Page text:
Evergreen Solar warns it may go out of business
Evergreen Solar Inc., which has closed its factory in Devens, warned today that it is low on funds and in danger of going out of business.
In a securities filing today Evergreen said there is "substantial doubt" about its ability to "continue as a going concern" over the next 12 months, in part because it had "significant" cancellations for its products. It also said the market for solar products was worsening.
Evergreen also expects to get less than it had hoped from the liquidation of the Devens facility, the financial documents show. The company, which burned through more than $30 million in cash in the first quarter of 2011, had just $33 million left at the end of April.
An Evergreen spokesman could not be reached late today.
The company has struggled financially for several years, trying to compete with cheaper manufacturers in China. But those efforts were hampered by larger issues of both falling demand and prices within the solar industry. Evergreen said today there was a "continued rapid deterioration" in both demand for solar products, and selling prices that contributed to its declining condition.
It reported a $33.4 million net loss for the first quarter of 2011, compared to a $24 million loss for the same period last year.
In March, Evergreen shut its Devens manufacturing facility at the former military base and eliminated 800 jobs. The company has expanded its manufacturing operations in China, where it has received financial support from the government, and where productions costs are also much lower. It continues to operate a filament plant in Michigan.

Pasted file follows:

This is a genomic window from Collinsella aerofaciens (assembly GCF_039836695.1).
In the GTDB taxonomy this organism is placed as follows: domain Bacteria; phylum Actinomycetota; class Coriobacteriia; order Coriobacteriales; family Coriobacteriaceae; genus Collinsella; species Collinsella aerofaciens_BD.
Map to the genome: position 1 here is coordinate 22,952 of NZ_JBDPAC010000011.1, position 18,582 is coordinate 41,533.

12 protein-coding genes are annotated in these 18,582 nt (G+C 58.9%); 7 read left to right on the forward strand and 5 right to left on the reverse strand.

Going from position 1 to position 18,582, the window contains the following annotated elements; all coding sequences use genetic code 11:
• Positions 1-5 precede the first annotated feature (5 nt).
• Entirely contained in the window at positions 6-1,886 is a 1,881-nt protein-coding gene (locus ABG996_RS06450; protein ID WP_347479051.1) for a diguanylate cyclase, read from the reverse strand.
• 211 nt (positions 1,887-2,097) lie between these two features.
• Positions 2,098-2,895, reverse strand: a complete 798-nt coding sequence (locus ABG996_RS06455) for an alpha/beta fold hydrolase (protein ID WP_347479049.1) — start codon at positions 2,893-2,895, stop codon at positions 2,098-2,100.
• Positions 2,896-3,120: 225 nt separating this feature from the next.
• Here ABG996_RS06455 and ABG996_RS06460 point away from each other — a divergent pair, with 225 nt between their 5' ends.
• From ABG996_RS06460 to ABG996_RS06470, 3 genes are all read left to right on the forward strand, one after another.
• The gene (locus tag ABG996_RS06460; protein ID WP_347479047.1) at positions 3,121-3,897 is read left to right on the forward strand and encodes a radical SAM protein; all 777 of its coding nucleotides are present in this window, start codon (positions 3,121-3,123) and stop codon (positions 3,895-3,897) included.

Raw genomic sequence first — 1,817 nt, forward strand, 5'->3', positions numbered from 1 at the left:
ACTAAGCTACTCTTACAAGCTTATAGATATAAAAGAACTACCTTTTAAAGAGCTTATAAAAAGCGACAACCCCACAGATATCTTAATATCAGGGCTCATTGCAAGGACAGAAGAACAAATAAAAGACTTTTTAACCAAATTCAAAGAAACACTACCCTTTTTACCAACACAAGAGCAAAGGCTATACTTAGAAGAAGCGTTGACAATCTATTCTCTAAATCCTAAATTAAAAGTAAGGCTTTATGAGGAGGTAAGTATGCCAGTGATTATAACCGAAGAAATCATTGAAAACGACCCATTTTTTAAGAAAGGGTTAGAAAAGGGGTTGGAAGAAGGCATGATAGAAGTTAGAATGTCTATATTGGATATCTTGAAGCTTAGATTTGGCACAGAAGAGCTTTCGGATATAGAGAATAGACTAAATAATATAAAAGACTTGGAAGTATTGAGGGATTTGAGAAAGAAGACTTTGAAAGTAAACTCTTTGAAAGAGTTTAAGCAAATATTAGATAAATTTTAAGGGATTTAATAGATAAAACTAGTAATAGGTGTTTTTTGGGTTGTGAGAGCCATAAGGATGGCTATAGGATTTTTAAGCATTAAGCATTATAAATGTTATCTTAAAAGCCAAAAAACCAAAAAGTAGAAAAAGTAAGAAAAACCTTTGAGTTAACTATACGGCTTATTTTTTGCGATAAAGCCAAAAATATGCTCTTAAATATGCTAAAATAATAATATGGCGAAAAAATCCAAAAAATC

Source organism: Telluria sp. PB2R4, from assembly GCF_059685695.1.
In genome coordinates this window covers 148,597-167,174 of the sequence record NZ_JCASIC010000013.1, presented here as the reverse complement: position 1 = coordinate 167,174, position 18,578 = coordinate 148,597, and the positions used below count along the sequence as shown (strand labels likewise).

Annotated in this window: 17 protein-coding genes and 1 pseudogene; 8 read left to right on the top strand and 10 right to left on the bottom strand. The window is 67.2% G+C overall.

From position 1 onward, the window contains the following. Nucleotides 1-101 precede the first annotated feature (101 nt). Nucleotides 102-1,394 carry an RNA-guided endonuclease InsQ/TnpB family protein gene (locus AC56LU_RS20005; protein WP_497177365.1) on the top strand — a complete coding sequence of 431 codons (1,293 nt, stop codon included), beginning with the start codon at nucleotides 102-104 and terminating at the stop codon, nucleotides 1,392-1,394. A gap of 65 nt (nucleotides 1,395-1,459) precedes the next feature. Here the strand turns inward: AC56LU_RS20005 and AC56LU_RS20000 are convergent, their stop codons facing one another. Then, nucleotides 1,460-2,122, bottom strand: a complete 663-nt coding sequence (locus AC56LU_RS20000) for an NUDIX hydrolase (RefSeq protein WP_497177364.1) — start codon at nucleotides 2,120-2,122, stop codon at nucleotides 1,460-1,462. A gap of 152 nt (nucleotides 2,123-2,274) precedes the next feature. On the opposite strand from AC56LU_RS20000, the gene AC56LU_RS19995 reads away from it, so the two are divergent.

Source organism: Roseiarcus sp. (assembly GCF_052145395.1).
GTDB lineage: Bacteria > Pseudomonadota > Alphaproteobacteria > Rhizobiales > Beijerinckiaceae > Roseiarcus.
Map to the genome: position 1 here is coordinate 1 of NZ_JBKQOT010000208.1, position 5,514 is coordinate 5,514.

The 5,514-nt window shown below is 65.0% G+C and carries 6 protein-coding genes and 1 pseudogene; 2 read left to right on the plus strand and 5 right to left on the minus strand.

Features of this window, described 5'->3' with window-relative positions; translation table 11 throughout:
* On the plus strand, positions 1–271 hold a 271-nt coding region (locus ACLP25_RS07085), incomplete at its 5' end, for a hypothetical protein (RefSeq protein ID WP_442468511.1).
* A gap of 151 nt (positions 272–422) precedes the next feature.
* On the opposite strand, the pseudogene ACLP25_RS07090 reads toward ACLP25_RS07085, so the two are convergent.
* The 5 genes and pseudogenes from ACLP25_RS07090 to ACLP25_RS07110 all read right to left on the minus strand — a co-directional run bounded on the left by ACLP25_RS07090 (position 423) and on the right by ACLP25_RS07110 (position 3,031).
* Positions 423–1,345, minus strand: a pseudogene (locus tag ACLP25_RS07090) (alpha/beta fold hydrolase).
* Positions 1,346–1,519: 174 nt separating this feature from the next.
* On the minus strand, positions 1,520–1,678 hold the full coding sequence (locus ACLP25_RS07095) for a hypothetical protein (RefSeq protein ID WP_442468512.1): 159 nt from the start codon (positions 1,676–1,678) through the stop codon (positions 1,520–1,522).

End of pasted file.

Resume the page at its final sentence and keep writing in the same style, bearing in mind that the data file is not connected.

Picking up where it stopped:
As a result of the Devens closing, the state of Massachusetts initiated elimination of a property tax break it gave the company to help build the plant there.
The Massachusetts Development Finance Agency board, which originally approved the tax incentive in 2007, voted today to ask another state body to terminate the 20-year tax break early. The Economic Assistance Coordinating Council is expected to act on the request by the end of next month.
The property tax break was a key piece of a $58 million incentive package the Patrick administration awarded Evergreen Solar to build the plant in Massachusetts. In exchange for the property tax break, the Marlborough-based company promised to retain 310 existing jobs and add 350 new ones. Evergreen initially wound up adding even more jobs than promised, but then shut the plant after finding it couldn't compete with cheaper manufacturing in China.